Nearly five years after McNeil Consumer Healthcare – a subsidiary of Johnson & Johnson – began recalling over-the-counter Infant’s and Children’s Tylenol and Children’s Motrin, the company has acknowledged that it knowingly sold the cold medication that contained metal particles and agreed to pay $25 million to resolve the case. [More]
The fifth recall of a Tylenol product this year is “Tylenol Cold Multi-Symptom Nighttime Rapid Release Gelcaps.” McNeil, a division of Johnson & Johnson, a family company, said the caps had “slightly higher than expected” levels of chlorpheniramine ammonio acetate (CPAA). The recall encompasses roughly 2.5 million packages.
Following a slew of recalls that seemed to have pulled just about every Tylenol product from store shelves, three Johnson & Johnson plants responsible for the recalled goods are being put under the supervision of the FDA.
The new year isn’t starting well for Johnson & Johnson. First, the OTC drug giant gets sued by the state of Oregon over allegations of a phantom Motrin recall. And now its McNeil Labs division has issued the latest in a lengthy list of actual recalls. This time, it’s for certain lots of Tylenol 8 Hour, Tylenol Arthritis Pain, Tylenol upper respiratory products, Benadryl, Sudafed PE, and Sinutab products distributed in the United States, the Caribbean, and Brazil.
The only thing more certain than stinky Tylenol this year is that there would be a lawsuit from consumers at some point, and now it’s happened. Five times, in fact. They’ve been filed against Johnson & Johnson’s McNeil Consumer Healthcare unit and seek class action status, and accuse J&J/McNeil of failing to properly recall the bad drugs and of failing to adequately compensate consumers.
That stink coming from your medicine cabinet may just be Tylenol, Motrin or Benadryl, according to the latest recall from Johnson & Johnson. The company is recalling 21 additional lots of drugs, including batches of Tylenol, Children’s Tylenol, Benadryl and Motrin. The company says “the risk of adverse medical events is remote.”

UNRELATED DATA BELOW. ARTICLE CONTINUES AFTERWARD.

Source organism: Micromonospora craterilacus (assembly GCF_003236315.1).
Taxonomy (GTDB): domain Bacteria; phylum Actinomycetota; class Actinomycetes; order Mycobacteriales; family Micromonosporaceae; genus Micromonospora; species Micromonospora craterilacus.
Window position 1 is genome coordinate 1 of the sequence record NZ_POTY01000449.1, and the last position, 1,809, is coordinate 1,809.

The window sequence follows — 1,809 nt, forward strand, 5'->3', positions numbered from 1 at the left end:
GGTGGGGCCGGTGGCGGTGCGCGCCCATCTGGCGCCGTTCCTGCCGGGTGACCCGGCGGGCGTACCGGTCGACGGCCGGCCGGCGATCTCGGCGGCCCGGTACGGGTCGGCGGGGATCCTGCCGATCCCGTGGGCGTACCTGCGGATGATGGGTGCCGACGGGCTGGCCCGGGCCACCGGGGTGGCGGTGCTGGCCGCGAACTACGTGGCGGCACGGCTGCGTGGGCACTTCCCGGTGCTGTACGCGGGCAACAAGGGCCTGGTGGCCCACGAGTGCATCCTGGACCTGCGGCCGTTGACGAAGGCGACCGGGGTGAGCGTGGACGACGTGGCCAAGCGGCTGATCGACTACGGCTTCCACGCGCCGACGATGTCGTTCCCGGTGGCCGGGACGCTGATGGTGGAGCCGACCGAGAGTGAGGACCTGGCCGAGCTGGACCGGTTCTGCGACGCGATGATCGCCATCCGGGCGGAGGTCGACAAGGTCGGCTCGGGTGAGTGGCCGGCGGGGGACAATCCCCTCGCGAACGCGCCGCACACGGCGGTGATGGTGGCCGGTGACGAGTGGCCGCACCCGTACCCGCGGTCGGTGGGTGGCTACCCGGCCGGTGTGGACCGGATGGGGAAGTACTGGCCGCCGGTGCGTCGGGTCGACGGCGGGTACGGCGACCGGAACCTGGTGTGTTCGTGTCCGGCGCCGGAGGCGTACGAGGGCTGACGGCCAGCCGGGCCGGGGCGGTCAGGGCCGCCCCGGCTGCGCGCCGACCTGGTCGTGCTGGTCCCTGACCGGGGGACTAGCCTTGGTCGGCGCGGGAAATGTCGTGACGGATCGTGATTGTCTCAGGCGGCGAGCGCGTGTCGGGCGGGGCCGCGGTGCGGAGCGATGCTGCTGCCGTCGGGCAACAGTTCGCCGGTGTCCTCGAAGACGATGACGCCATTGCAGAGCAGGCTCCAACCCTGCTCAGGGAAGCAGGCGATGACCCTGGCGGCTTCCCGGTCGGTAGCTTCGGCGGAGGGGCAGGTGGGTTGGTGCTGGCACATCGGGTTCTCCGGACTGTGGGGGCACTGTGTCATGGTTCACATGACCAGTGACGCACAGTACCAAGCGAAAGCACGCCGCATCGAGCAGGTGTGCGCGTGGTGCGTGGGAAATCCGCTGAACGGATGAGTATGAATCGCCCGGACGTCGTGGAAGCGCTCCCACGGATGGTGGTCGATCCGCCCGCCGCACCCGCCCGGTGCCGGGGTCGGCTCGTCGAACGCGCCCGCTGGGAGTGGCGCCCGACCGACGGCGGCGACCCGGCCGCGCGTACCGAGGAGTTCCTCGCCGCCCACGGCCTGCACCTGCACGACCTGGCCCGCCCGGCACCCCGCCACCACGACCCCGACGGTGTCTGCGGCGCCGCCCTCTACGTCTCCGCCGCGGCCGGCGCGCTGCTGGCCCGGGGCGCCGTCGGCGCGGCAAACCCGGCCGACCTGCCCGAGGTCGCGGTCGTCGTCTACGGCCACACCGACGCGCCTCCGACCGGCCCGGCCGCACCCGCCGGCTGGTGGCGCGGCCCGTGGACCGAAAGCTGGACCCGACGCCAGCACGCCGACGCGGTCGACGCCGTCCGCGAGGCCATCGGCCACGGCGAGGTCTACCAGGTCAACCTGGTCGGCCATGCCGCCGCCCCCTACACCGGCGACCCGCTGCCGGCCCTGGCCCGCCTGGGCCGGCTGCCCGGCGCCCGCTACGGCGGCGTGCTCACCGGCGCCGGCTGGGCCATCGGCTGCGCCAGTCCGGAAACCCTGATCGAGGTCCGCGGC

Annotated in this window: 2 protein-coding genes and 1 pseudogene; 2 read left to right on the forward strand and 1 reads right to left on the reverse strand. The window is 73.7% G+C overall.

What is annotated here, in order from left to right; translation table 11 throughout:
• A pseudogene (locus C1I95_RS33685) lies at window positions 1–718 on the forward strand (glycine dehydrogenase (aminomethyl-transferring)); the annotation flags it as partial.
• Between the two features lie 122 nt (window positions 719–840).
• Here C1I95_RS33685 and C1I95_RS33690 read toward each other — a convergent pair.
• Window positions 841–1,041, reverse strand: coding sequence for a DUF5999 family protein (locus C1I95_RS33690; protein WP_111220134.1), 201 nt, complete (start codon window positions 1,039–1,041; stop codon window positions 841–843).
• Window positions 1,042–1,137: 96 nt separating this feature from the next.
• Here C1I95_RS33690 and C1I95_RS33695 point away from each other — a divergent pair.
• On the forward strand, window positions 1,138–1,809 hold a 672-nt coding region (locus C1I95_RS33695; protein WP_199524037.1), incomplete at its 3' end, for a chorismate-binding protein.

Should Tylenol have been recalled sooner? FDA inspection reports going back to 2003 paint a queasy picture.
Oopsy-poopsies! Johnson and Johnson forgot to recall four “lots” of Benadryl Allergy Ultratabs and one lot of Extra Strength Tylenol Rapid Release Gels along with the dozens already recalled in Jan. J&J took the pills off the market after consumers complained they smelled moldy and in a few cases, caused vomiting and diarrhea.
Ever since the FDA and Congress started asking Johnson & Johnson to explain why it keeps recalling medicine, there have been references to an unpublicized “recall” that happened in November 2008. Last month, at a hearing of the House Oversight and Government Reform Committee, a J&J executive swore that the company didn’t mean to mislead anyone. It turns out that wasn’t exactly accurate: Bloomberg has obtained emails from J&J’s company, McNeil Consumer Healthcare, that show executives knew the secret recall would trigger an FDA reaction if the agency got wind of its full scope.
Blacksmith Brands bought the PediaCare line of children’s cough and cold medicines from Johnson & Johnson last November. Unfortunately, the company hadn’t switched production over to a different facility, so last Friday it had to recall nearly 100,000 bottles that are guilty by association. There have been no complaints so far about the products, but when your manufacturer is under investigation by the FDA’s criminal division you tend to want to play it safe.
The manufacturing plant that has been the cause of Johnson & Johnson’s latest in a string of recalls has already been described as dirty and poorly maintained. It turns out that it was also staffed with temps and contract employees who weren’t properly trained, according to tax records and an FDA inspection report filed earlier this year.
CNN is reporting that the FDA has referred the Tylenol recall case to their criminal division for investigation. At issue is a pattern of non-compliance with FDA warnings and failures by management of McNeil to investigate and provide a timely resolution to serious problems with the product. These problems include excess amounts of the active ingredient in Tylenol, acetaminophen.
One of the implied promises of a brand name, especially when it comes to drugs, is you can expect higher quality, but maybe that doesn’t apply when it comes to McNeil products.The FDA says the plant that produced the recently recalled children’s Tylenol, Motrin, Zyrtec and Benadryl, was using raw materials that were contaminated with bacteria. The plant also lacked adequate quality-control procedures and was dirty. So far none of the recalled medicine has tested positive for bacterial contamination, but the FDA report suggests that the contaminated material was used to make the recalled lots. The plant has been shut down indefinitely.
The FDA is @#$%# pissed off at McNeil, the company that makes smelly, barfy Tylenol and other products, because apparently this problem has been going on since 2008.